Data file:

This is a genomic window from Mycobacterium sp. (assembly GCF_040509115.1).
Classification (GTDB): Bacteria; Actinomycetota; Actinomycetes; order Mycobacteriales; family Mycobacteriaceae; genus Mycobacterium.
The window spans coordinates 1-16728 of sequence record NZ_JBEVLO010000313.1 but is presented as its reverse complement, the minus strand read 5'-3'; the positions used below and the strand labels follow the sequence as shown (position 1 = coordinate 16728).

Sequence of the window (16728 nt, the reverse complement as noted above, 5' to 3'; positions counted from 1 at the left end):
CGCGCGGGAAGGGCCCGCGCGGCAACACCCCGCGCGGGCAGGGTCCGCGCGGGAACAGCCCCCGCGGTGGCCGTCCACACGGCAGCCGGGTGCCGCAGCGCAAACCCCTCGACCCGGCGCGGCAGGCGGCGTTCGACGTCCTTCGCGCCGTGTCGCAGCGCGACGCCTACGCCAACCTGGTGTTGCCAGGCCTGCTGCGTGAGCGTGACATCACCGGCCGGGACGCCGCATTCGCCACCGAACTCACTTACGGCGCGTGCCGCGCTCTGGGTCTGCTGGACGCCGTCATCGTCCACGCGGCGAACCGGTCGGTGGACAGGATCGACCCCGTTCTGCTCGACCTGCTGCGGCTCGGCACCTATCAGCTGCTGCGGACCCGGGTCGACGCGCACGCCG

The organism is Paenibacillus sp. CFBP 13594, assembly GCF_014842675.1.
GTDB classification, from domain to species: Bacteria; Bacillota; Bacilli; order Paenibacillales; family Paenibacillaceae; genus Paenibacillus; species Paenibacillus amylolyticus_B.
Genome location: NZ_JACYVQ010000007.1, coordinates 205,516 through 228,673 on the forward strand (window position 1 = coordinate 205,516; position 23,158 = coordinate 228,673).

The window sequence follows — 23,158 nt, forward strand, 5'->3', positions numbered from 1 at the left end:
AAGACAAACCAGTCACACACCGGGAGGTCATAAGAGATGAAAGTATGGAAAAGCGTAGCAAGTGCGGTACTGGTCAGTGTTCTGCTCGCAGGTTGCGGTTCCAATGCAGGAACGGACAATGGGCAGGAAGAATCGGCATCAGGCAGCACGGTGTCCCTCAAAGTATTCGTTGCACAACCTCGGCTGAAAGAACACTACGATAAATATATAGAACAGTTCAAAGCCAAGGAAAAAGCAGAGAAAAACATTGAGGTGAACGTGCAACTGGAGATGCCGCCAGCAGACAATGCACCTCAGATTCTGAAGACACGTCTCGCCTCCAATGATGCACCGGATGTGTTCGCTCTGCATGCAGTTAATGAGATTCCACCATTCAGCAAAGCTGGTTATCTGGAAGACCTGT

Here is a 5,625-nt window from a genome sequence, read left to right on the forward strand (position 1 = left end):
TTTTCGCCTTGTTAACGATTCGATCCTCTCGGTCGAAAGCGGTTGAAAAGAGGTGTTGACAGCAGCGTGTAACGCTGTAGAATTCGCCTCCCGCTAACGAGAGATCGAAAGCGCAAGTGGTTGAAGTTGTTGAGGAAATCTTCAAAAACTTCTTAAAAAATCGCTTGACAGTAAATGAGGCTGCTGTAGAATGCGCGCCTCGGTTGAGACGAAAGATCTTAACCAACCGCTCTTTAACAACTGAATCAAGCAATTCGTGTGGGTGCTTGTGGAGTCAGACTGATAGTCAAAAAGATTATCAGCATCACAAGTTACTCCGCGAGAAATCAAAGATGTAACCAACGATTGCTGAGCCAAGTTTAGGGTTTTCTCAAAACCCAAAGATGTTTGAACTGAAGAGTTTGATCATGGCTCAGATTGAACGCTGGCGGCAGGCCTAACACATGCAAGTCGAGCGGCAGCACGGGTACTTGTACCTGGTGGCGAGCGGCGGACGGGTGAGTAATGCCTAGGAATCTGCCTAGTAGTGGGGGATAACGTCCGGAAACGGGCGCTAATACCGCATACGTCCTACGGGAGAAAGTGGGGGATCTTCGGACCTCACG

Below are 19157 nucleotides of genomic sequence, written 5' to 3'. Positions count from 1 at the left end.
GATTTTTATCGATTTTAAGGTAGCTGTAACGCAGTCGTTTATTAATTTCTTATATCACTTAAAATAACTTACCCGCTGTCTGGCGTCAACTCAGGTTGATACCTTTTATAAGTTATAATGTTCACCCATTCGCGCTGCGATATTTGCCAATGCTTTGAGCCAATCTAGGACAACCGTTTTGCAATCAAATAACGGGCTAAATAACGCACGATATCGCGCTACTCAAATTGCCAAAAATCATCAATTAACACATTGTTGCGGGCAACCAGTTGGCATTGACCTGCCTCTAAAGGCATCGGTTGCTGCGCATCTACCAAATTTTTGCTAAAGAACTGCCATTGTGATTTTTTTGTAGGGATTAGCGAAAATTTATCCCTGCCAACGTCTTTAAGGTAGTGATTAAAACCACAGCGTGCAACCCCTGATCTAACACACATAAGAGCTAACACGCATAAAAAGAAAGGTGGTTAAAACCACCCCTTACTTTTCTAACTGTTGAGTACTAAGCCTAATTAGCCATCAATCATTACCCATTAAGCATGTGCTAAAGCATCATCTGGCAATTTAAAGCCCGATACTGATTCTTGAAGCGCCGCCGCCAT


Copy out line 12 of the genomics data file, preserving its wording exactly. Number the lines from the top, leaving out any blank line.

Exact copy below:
TTTTCGCCTTGTTAACGATTCGATCCTCTCGGTCGAAAGCGGTTGAAAAGAGGTGTTGACAGCAGCGTGTAACGCTGTAGAATTCGCCTCCCGCTAACGAGAGATCGAAAGCGCAAGTGGTTGAAGTTGTTGAGGAAATCTTCAAAAACTTCTTAAAAAATCGCTTGACAGTAAATGAGGCTGCTGTAGAATGCGCGCCTCGGTTGAGACGAAAGATCTTAACCAACCGCTCTTTAACAACTGAATCAAGCAATTCGTGTGGGTGCTTGTGGAGTCAGACTGATAGTCAAAAAGATTATCAGCATCACAAGTTACTCCGCGAGAAATCAAAGATGTAACCAACGATTGCTGAGCCAAGTTTAGGGTTTTCTCAAAACCCAAAGATGTTTGAACTGAAGAGTTTGATCATGGCTCAGATTGAACGCTGGCGGCAGGCCTAACACATGCAAGTCGAGCGGCAGCACGGGTACTTGTACCTGGTGGCGAGCGGCGGACGGGTGAGTAATGCCTAGGAATCTGCCTAGTAGTGGGGGATAACGTCCGGAAACGGGCGCTAATACCGCATACGTCCTACGGGAGAAAGTGGGGGATCTTCGGACCTCACG